To configure the gateway network interfaces using the Administration Console, select the Network option located in the System area. With this option selected, the Network display appears with a list of available interfaces. Configuration tabs for the selected interface appear on the right side of the screen.
By default, the loopback (lo) interface is selected when the network interfaces are displayed. Choose the desired network interface (e.g., eth0, eth1, wlan0, ppp0) and apply the necessary configuration changes using the tabs on the right. Submit the modified configuration by clicking the Apply button.
It is recommended that the TCP/IP tab is configured first since it defines how the interface is going to be used.
The TCP/IP tab contains the following configuration parameters:
- Disabled - disables the selected interface (i.e., administratively down).
- Enabled for LAN - designates the interface for a local network. It can be set as a DHCP server for hosts on the local network and can serve as a default gateway for those hosts; however, it cannot be set as an actual gateway interface for this device. That is, packets must be routed from this interface to another interface that is configured as WAN.
- Enabled for WAN - designates the interface as a gateway to an external network.
- Manually - allows manual entry of the IP Address and Netmask fields, if the interface is configured as LAN; allows manual entry of the IP Address, Netmask, Gateway, and DNS Servers fields, if the interface is designated as WAN.
- Using DHCP - configures the interface as a DHCP client obtaining the IP address from a network DHCP server.
IP Address - defines the IP address of the interface, if manually configured.
Subnet Mask - defines the subnet mask of the interface, if manually configured.
Gateway - specifies the default gateway for the unit. (Required field if the interface is designated as WAN and manually configured.)
DNS Servers - provides a list of space separated DNS servers, if the interface is designated as WAN and is manually configured.
- Search Domains - not implemented.
If the network interface is Enabled for LAN and manually configured (i.e., not a DHCP client), the DHCP & NAT tab allows the DHCP server to be configured and/or NAT (IP forwarding with masquerading) to be enabled.
DHCP & NAT Configuration
The DHCP & NAT tab contains the following configuration parameters:
- Router Mode
- DHCP and NAT - indicates that both DHCP server and NAT are enabled.
- DHCP Only - indicates that DHCP server is enabled and NAT is disabled.
- NAT Only - indicates that NAT is enabled and DHCP server is disabled.
- Off - indicates that both DHCP server and NAT are disabled.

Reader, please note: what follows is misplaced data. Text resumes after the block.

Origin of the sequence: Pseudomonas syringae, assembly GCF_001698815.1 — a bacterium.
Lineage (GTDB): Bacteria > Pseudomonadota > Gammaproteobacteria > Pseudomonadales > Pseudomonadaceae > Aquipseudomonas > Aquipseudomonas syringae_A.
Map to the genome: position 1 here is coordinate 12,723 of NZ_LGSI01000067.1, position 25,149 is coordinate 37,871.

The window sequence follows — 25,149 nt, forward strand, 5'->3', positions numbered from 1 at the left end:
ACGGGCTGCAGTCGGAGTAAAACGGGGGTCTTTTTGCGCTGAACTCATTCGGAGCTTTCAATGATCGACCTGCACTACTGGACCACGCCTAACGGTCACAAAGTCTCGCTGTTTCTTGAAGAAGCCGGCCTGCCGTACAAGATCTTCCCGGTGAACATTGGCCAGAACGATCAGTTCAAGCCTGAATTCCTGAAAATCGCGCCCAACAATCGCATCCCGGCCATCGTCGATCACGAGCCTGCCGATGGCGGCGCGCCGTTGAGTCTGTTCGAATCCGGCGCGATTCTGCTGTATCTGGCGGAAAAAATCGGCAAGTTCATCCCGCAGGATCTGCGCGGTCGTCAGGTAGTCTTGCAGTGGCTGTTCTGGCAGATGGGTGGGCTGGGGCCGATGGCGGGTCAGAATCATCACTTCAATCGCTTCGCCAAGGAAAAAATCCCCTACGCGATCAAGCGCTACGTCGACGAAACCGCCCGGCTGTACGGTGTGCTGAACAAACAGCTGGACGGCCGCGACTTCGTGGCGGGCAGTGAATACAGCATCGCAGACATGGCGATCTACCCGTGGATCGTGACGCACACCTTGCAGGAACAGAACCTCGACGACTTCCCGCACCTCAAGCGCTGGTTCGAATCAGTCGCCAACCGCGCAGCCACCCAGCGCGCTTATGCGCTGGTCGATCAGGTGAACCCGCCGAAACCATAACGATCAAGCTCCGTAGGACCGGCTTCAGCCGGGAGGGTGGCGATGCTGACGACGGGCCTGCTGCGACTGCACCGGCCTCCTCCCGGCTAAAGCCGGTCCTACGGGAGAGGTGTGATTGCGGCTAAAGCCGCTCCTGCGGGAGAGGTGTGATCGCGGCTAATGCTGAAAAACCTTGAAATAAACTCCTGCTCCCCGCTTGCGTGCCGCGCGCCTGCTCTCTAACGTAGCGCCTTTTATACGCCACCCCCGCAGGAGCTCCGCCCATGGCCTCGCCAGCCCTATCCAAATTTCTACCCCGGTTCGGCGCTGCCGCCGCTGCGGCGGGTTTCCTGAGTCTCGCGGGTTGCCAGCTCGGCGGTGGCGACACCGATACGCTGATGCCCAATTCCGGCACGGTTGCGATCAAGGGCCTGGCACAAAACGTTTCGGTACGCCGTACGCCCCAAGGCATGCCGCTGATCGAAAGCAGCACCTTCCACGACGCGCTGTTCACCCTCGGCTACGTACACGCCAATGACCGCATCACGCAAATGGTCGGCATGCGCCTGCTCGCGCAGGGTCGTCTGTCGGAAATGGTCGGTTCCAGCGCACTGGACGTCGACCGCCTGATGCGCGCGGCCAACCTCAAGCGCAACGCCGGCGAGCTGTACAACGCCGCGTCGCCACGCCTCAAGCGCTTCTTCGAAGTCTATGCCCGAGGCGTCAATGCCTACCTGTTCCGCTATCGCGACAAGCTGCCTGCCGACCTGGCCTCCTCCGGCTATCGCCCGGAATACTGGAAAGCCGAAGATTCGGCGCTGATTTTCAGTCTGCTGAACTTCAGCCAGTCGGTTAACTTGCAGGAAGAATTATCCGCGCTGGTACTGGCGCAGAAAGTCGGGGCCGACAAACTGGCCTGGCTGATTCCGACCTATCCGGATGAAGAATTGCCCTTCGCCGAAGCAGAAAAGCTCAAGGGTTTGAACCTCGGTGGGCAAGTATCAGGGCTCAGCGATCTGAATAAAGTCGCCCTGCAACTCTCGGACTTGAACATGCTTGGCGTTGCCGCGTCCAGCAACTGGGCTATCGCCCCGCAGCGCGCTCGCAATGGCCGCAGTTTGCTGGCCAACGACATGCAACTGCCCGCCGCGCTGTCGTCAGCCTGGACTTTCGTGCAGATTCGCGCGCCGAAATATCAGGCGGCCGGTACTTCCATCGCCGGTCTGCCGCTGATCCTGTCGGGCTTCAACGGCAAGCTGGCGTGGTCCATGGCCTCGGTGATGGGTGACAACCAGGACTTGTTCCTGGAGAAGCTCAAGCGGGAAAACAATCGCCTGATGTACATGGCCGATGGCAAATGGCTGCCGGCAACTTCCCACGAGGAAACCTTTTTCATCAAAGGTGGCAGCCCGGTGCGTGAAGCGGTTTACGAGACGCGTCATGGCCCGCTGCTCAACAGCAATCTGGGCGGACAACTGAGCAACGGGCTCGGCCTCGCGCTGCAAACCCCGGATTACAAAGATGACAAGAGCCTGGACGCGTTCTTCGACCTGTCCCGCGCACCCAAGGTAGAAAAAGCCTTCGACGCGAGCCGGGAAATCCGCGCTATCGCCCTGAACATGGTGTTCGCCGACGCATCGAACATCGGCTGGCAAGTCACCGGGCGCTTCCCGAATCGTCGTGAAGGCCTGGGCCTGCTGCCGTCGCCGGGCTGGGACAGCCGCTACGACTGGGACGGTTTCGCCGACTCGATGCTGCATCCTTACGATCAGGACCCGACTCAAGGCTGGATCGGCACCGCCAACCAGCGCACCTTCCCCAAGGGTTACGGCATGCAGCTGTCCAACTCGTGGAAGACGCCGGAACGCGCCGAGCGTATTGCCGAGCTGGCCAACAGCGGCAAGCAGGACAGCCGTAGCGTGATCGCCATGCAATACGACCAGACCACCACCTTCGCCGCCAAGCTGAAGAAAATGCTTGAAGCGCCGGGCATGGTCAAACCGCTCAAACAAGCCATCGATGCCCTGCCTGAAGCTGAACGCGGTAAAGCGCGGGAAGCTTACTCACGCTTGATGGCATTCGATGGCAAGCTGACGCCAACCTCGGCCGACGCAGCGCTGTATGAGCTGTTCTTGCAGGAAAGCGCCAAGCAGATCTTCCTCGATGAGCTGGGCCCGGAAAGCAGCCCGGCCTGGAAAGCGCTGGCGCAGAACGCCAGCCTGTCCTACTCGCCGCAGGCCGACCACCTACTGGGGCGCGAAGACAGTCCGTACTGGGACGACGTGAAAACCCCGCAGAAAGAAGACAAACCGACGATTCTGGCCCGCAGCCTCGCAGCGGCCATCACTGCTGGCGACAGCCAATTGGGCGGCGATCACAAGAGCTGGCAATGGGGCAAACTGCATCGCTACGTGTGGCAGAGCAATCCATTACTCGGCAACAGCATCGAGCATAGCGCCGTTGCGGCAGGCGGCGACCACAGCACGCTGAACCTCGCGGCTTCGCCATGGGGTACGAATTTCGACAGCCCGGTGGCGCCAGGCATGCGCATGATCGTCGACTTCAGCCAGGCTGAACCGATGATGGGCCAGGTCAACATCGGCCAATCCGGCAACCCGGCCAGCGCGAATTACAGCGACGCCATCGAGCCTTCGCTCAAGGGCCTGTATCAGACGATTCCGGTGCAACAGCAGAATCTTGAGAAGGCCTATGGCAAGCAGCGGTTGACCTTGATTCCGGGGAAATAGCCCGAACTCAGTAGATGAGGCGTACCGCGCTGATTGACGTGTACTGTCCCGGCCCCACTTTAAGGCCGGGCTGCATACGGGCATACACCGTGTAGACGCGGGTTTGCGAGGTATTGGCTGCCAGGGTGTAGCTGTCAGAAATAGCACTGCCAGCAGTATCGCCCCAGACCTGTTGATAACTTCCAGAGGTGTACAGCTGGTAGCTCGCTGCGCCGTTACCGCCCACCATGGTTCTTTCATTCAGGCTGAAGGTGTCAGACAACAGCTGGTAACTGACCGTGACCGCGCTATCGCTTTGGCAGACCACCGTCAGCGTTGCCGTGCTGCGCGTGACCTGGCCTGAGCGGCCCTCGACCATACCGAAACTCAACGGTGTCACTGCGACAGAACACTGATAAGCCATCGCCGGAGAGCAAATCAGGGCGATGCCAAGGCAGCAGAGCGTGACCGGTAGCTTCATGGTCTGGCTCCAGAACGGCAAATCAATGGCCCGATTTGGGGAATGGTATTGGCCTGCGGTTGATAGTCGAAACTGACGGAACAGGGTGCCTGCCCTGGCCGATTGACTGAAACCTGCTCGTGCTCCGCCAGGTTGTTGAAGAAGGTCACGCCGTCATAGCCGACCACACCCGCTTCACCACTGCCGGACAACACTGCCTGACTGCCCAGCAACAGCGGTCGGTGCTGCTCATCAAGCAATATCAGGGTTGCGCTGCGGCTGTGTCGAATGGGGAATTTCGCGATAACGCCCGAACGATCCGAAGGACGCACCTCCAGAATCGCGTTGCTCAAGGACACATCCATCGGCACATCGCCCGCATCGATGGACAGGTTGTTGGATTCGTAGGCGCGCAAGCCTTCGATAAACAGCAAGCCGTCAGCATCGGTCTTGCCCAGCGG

DHCP Beginning Address - specifies the first address of DHCP pool (i.e., first available client IP address).
DHCP Ending Address - specifies the last address of DHCP pool (i.e., last IP address that can be assigned to a client).
DHCP Subnet Mask - defines the subnet mask that is assigned to a client.
DHCP Default Lease Time - sets the default time (in seconds) that the client retains the provided IP address.
DHCP Max Lease Time - sets the maximum time (in seconds) that the client retains the provided IP address.
- Pass DNS Servers through DHCP - enables DNS Proxy (i.e., passing DNS servers through DHCP).
If NAT is enabled and there is another interface designated as WAN (e.g., ppp0), the following iptables rules are added to the custom automatic NAT service rules section of the /etc/init.d/firewall script:
# custom automatic NAT service rules (if NAT option is enabled for LAN interface) iptables -t nat -A POSTROUTING -o ppp0 -j MASQUERADE iptables -A FORWARD -i ppp0 -o eth0 -m state --state RELATED,ESTABLISHED -j ACCEPT iptables -A FORWARD -i eth0 -o ppp0 -j ACCEPT
Also, IP forwarding is enabled in the kernel as follows:
# allow fowarding if any masquerade is defined echo 1 > /proc/sys/net/ipv4/ip_forward
The rules shown above create an Overloaded (i.e., many-to-one) NAT. This type of network address translation maps multiple IP addresses on the LAN side to a single IP address on the WAN side, allowing internet access from hosts on a local network via a gateway (WAN) interface. Note that for NAT rules to be added, it is insufficient to enable NATing through the DHCP & NAT tab of the LAN interface; there must also be another interface designated as WAN.
Network Linux Configuration
When applying a new network configuration, Kura changes the configuration files of the Linux networking subsystem. Please read the following note before proceeding with manual changes of the Linux networking configuration.
It is NOT recommended performing manual editing of the Linux networking configuration files when the gateway configuration is being managed through Kura. While Linux may correctly accept manual changes, Kura may not be able to interpret the new configuration resulting in an inconsistent state.